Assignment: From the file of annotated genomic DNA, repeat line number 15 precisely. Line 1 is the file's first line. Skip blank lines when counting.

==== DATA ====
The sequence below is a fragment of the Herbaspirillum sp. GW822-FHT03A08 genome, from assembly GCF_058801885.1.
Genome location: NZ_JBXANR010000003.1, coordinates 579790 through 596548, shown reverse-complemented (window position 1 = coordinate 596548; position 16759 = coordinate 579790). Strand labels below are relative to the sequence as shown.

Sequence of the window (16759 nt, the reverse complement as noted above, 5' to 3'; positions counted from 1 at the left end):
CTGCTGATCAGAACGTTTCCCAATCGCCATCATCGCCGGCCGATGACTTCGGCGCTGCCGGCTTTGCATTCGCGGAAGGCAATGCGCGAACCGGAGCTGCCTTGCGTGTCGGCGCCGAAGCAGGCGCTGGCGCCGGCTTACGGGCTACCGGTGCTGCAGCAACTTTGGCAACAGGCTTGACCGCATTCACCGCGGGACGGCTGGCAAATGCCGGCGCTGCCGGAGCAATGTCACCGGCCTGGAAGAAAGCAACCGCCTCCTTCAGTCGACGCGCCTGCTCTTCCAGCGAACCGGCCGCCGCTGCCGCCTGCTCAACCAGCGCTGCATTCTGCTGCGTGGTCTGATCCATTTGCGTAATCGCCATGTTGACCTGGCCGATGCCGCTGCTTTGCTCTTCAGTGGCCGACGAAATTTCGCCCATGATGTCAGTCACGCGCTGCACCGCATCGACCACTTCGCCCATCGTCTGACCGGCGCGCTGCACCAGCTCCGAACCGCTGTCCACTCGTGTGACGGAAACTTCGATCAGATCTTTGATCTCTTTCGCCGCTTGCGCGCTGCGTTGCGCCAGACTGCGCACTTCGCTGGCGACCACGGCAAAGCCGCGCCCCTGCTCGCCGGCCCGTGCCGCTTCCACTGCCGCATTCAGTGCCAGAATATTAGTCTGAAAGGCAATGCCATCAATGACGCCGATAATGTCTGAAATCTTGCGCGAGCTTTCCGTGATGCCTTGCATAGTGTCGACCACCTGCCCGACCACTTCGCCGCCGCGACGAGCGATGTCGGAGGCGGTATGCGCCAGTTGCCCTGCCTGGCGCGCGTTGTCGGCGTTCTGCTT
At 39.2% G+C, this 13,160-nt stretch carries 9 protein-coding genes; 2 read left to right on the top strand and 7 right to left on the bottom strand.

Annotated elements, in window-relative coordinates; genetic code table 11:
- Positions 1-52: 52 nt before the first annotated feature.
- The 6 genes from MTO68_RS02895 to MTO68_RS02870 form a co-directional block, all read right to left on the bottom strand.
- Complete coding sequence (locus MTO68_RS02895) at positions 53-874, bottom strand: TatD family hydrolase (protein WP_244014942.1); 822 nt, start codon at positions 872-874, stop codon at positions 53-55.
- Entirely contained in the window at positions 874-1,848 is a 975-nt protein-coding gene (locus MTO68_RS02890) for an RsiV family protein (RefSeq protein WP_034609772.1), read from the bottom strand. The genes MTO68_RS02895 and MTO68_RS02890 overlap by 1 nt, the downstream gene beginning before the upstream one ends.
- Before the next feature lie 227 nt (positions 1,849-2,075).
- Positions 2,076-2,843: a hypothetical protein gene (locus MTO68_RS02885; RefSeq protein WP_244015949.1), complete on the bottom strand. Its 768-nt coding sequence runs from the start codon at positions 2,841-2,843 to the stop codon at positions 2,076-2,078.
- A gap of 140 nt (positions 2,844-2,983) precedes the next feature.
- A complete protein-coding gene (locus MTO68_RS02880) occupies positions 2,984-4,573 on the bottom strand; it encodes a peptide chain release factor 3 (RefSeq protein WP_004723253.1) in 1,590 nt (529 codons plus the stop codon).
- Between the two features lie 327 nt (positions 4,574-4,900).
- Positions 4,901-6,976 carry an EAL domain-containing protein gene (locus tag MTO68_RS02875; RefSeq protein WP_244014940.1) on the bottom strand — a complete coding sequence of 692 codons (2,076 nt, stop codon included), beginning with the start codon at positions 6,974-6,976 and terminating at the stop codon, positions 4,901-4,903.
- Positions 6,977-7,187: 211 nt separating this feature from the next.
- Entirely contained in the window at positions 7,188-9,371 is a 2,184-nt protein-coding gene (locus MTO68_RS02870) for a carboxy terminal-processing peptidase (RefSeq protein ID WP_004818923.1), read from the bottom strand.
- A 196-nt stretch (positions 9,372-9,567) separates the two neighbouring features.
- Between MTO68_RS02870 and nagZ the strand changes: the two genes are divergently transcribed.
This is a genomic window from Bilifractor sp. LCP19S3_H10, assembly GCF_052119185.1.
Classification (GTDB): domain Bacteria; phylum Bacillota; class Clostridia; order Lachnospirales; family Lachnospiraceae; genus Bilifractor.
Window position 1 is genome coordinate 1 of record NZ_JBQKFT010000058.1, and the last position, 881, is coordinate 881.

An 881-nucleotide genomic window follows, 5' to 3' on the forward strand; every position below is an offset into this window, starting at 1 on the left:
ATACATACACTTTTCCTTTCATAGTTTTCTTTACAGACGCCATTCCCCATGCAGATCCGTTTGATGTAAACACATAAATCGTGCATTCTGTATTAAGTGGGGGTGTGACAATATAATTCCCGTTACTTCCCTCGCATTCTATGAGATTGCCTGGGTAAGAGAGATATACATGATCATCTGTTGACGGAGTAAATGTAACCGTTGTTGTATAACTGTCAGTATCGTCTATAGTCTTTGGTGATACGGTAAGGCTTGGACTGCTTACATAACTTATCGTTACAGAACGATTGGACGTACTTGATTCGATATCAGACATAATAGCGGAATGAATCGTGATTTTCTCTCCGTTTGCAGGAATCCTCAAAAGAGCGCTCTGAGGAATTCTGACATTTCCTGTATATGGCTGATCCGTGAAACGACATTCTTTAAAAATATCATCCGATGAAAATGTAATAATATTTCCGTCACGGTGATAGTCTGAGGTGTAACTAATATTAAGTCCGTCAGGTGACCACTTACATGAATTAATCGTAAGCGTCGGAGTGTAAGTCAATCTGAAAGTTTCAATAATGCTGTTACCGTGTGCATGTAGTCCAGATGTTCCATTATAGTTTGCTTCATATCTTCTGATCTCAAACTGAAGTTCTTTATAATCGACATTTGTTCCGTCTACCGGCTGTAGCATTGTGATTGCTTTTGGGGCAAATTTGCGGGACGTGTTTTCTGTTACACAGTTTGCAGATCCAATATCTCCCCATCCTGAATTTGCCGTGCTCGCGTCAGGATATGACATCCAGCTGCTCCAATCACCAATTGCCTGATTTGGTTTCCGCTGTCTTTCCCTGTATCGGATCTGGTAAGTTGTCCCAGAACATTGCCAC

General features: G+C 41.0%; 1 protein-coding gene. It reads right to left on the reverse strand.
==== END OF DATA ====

- Between the two features lie 327 nt (positions 4,574-4,900).